Temporal range: Early Cretaceous, 125–120 Ma
|Fossil specimen of Longipteryx chaoyangensis, Hong Kong Science Museum|
Zhang et al., 2001
Zhang et al., 2001
Longipterygidae is a family of early enantiornithine birds from the early Cretaceous Period of China. All known specimens come from the Jiufotang Formation and Yixian Formation, dating to the early Aptian age, 125-120 million years ago.
Longipterygids are characterized by an extremely long, toothed snout (making up over 60% of the total skull length), in which the teeth are restricted to the tips of the jaws. The snouts were straight but slightly concave at a point behind the nostrils, and the bones of the snout tip were solid. Their pygostyles, the series of fused vertebrae in the tail, were unusually large, and longer than the foot bones. The feet of longipterygids were also specialized relative to other enantiornithines. Where most enantiornithines had a long middle toe with a "knuckle" (trochlea) that extended beyond the outer two, the toes of longipterygids were even in length, and attached to the rest of the foot at the same level. This configuration is also seen in some groups of modern birds and is usually considered an adaptation for advanced perching ability. It is likely that longipteryigids lived primarily in trees. Because their long jaws tipped with large, often curved teeth are usually considered an adaptation for catching and eating fish, it is likely that they were similar in ecology to modern Kingfishers.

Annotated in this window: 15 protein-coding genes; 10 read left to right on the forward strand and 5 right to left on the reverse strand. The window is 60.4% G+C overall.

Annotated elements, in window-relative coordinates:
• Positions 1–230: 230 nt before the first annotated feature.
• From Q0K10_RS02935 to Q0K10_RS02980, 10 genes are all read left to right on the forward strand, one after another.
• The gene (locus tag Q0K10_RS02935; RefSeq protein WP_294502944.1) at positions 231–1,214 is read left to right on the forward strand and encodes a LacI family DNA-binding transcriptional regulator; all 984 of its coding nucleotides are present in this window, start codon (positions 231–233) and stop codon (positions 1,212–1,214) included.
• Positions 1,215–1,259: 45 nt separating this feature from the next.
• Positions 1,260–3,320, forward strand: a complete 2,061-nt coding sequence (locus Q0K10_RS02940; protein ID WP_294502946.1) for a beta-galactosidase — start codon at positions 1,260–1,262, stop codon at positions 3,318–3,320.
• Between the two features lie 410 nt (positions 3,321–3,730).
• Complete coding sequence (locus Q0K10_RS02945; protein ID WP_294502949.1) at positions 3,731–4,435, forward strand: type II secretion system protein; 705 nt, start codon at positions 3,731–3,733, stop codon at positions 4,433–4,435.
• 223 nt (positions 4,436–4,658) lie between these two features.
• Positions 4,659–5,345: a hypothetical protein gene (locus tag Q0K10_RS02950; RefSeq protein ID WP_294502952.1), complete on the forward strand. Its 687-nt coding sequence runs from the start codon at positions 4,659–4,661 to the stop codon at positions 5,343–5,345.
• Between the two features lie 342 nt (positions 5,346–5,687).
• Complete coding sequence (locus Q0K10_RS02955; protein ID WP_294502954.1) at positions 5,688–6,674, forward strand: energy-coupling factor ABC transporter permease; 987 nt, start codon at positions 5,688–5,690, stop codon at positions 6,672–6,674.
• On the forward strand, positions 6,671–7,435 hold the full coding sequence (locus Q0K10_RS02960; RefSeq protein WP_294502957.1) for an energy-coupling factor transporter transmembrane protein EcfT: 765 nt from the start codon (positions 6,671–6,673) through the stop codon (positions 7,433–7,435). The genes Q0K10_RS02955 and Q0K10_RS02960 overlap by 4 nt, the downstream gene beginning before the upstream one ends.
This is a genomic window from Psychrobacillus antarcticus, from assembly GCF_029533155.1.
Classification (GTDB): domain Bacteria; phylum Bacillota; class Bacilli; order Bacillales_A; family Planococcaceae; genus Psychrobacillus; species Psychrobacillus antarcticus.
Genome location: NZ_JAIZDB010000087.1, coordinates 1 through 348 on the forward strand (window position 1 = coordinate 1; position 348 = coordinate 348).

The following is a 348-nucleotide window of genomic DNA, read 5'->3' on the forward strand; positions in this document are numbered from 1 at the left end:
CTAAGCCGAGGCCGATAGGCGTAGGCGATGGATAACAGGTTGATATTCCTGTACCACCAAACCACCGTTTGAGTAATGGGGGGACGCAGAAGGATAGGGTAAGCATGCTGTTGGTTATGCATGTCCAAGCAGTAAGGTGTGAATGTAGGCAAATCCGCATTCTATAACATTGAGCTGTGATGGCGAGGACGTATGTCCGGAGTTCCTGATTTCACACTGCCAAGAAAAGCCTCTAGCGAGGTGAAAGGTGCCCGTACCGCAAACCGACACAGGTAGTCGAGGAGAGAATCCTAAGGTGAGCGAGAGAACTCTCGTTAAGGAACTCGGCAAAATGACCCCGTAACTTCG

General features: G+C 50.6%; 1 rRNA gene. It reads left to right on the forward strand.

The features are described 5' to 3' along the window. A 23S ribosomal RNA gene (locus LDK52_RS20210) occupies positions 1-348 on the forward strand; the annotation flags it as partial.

The Longipterygidae was first coined as a family of enantiornithian birds by Zhang and colleagues in 2001. They included only the first known species, Longipteryx chaoyangensis, and placed the family in its own order, Longipterygiformes. While Longipterygiformes has never been formally defined, Longipterygidae was given a phylogenetic definition by O'Connor and colleagues in 2009. They defined the clade to include Longipteryx, Longisrostravis, their most recent common ancestor, and all of its descendants.
Subsequently, the following cladogram was found in the phylogenetic analysis of Li et al (2012):
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